After the gates opened, Sky Jack moved steadily up to the front, grabbing the lead just before the first visit to the wire. To his left were Dig for It, Momentum, and Macaneo. Milwaukee Brew settled in fifth, moving leisurely but with a look of confidence, and racing near the inside was Dollar Bill.
Sky Jack had company going around the clubhouse turn, with Macaneo staying right by. Momentum and Dig for It were close to the front duo, tracking them closely as they began the backstretch run. Dollar Bill ran by himself in fifth. Meanwhile, Milwaukee Brew was already down several lengths, a familiar spot for him as the lead was for Sky Jack. It was like the Big 'Cap a couple months earlier. Sky Jack was in early contention before fading, while Milwaukee Brew rallied to get the win. Whether a repeat of that was seen in the Gold Cup was yet to be determined.
The pace was decent for the 1 1/4 mile distance after a half-mile. Sky Jack produced fractions of 23.41 and 46.94. Not far from the second turn, Pincay sat still on Sky Jack. He had been in this position countless times before, contending for a stakes win and also having history on the line. He and Sky Jack seemed relaxed, and there was no questioning the focus of the legendary rider. He rode to win.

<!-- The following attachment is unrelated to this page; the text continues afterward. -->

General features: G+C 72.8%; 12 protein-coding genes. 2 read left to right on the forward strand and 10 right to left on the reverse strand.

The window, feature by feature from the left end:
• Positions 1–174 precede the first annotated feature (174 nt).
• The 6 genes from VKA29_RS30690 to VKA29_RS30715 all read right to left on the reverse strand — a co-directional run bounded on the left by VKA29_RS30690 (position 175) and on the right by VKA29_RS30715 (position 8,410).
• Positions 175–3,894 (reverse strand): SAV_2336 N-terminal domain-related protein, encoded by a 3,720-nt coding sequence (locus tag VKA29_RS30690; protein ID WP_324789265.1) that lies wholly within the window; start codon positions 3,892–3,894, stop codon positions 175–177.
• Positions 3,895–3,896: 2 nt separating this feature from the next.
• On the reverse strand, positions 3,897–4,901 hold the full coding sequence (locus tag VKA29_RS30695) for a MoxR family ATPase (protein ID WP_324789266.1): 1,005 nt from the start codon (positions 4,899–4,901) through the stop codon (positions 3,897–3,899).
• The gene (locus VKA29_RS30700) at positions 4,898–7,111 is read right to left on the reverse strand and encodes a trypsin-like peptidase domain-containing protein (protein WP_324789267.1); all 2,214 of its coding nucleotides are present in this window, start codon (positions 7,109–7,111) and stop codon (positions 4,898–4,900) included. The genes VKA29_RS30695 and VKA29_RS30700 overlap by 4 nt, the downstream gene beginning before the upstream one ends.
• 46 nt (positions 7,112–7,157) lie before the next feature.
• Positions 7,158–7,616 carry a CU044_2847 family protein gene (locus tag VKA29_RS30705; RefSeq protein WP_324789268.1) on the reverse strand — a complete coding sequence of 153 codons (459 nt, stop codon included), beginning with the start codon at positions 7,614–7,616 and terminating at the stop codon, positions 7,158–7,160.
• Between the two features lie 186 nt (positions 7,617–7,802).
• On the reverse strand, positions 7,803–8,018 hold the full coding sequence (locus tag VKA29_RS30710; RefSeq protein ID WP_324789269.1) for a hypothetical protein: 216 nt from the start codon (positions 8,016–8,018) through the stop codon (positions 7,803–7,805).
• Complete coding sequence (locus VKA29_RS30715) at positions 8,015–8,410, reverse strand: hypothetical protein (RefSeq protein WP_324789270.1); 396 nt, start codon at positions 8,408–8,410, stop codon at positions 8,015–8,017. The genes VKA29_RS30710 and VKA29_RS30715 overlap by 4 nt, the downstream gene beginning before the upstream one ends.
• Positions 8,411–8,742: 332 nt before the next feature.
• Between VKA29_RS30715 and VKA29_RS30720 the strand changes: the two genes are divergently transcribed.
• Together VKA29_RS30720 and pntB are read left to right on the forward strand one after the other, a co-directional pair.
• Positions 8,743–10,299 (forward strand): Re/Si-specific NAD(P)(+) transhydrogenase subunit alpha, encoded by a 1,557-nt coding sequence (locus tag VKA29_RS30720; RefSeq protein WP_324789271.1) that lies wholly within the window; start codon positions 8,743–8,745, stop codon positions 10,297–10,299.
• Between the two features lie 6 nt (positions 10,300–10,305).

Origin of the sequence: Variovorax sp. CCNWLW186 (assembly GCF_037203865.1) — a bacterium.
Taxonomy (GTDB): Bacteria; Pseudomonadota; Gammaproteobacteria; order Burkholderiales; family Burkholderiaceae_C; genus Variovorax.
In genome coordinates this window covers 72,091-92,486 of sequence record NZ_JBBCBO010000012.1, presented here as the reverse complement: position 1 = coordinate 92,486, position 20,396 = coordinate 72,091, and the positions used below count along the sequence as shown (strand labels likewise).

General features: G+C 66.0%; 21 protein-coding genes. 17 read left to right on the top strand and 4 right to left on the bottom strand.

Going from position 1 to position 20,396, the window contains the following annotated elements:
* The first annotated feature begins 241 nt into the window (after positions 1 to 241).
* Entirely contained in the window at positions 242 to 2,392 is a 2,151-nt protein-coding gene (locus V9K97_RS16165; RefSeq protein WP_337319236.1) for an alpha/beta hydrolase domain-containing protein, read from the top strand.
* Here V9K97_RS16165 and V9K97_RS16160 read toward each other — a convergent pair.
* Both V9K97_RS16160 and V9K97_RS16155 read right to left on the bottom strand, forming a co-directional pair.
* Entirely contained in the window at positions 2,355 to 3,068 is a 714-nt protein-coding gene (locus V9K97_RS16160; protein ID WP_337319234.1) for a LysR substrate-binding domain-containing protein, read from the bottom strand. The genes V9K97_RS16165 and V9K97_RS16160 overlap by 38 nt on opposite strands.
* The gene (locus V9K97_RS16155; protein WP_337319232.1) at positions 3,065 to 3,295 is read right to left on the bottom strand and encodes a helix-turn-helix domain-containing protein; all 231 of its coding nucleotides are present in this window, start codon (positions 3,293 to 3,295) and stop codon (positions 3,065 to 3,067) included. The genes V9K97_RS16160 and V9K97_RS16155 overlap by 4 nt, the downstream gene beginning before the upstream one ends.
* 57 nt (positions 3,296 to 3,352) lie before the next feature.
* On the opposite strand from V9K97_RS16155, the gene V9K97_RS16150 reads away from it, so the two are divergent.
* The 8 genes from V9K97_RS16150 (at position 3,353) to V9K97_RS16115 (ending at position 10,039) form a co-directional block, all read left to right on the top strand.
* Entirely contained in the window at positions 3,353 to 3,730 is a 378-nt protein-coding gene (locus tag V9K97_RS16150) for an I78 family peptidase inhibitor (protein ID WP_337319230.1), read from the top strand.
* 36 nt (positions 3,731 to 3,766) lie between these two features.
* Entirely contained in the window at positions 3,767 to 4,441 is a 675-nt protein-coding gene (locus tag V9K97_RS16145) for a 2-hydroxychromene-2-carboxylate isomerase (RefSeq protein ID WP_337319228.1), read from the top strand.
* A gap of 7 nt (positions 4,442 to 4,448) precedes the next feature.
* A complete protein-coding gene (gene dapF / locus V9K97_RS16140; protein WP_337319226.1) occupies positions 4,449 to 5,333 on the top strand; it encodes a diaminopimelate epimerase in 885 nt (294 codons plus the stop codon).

Momentum took up second before leaving the backstretch, relegating Macaneo to third. Dig for It and Dollar Bill completed the pack racing closely together, separated by a few lengths. Milwaukee Brew was still far back as Sky Jack moved around the turn, already being asked for more by Pincay. Momentum and Garrett Gomez made a race of it, challenging as the top of the stretch loomed. Milwaukee Brew and Kent Desormeaux unleashed their rally as the top two battled, ready to claim the Gold Cup. They went to the extreme outside turning for home, overtaking Dollar Bill and Dig for It.
Ahead of them, the gray Sky Jack and the brown Momentum engaged. Pincay and Gomez, two of the sport's fiercest riders, did the same. Sky Jack was on the inside, Momentum next to him on the right. Each horse raced gallantly, moving side by side. Momentum seemed to have the lead for a fleeting moment, but Sky Jack was not backing down. Milwaukee Brew tried to catch them, but a win was not coming his way. With the crowd cheering the leaders on, Sky Jack put his head and neck out in front. But Momentum would not give up. Just before the wire, he made one last surge, coming to the wire with Sky Jack in a photo finish that stunned the crowd.
Neither Pincay or Gomez celebrated. The margin was too close. History was going to be decided by a picture.
A couple of minutes later, everyone saw the tote board flash the number of the winning horse: 5. That was Sky Jack, who captured his first and only Gold Cup and gave Pincay his record ninth trophy in the race. The crowd expressed its approval when Sky Jack won, and many joined him and Pincay in the winners' circle. After the race, the jockey was humble, grateful for the win and for the career he had compiled.
Everyone who saw the stretch battle of the 2002 Hollywood Gold Cup saw vintage Laffit Pincay, Jr. One of racing's greatest money riders, he had been involved in a plethora of stretch battles after more than three decades at the races. Although a senior member of the jockey colony, Pincay was tenacious as ever, still wanting to win. That dedication brought him numerous accolades, wins, and records, and now he had another of the latter on his resume.